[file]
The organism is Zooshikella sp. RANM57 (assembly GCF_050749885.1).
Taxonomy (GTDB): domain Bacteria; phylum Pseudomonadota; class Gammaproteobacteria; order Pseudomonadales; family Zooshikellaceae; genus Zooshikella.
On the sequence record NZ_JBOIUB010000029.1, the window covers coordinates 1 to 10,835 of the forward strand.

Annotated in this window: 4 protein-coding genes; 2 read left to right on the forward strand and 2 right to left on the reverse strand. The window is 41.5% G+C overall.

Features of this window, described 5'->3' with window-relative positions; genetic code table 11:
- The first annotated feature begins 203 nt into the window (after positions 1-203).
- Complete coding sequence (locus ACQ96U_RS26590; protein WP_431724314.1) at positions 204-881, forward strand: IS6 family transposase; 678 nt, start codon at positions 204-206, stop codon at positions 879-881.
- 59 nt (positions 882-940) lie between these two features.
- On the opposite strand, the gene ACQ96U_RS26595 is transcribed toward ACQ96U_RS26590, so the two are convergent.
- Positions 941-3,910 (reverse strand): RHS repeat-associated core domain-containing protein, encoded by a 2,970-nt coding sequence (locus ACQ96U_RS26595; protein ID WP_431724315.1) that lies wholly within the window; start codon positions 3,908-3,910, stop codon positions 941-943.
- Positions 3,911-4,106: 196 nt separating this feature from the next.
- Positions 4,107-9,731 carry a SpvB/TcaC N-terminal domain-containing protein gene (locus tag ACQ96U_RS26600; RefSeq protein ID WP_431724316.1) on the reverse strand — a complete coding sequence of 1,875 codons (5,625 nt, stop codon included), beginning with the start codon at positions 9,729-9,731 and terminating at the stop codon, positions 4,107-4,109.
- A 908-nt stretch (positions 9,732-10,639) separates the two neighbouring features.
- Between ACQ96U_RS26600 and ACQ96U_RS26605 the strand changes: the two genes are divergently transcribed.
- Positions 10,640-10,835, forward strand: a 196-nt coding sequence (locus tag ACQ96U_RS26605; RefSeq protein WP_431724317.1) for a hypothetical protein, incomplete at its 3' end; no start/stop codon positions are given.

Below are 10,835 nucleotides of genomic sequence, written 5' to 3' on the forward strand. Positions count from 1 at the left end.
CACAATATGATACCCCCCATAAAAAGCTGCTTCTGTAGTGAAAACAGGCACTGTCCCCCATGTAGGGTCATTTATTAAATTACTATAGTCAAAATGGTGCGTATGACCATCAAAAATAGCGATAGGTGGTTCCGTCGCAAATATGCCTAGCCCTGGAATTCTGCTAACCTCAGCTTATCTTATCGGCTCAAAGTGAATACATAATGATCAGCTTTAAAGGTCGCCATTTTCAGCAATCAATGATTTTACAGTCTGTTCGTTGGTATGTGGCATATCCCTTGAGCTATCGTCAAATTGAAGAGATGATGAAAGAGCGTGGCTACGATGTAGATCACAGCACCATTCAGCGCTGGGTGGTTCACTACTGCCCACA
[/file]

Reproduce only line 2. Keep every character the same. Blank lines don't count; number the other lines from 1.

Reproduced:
Taxonomy (GTDB): domain Bacteria; phylum Pseudomonadota; class Gammaproteobacteria; order Pseudomonadales; family Zooshikellaceae; genus Zooshikella.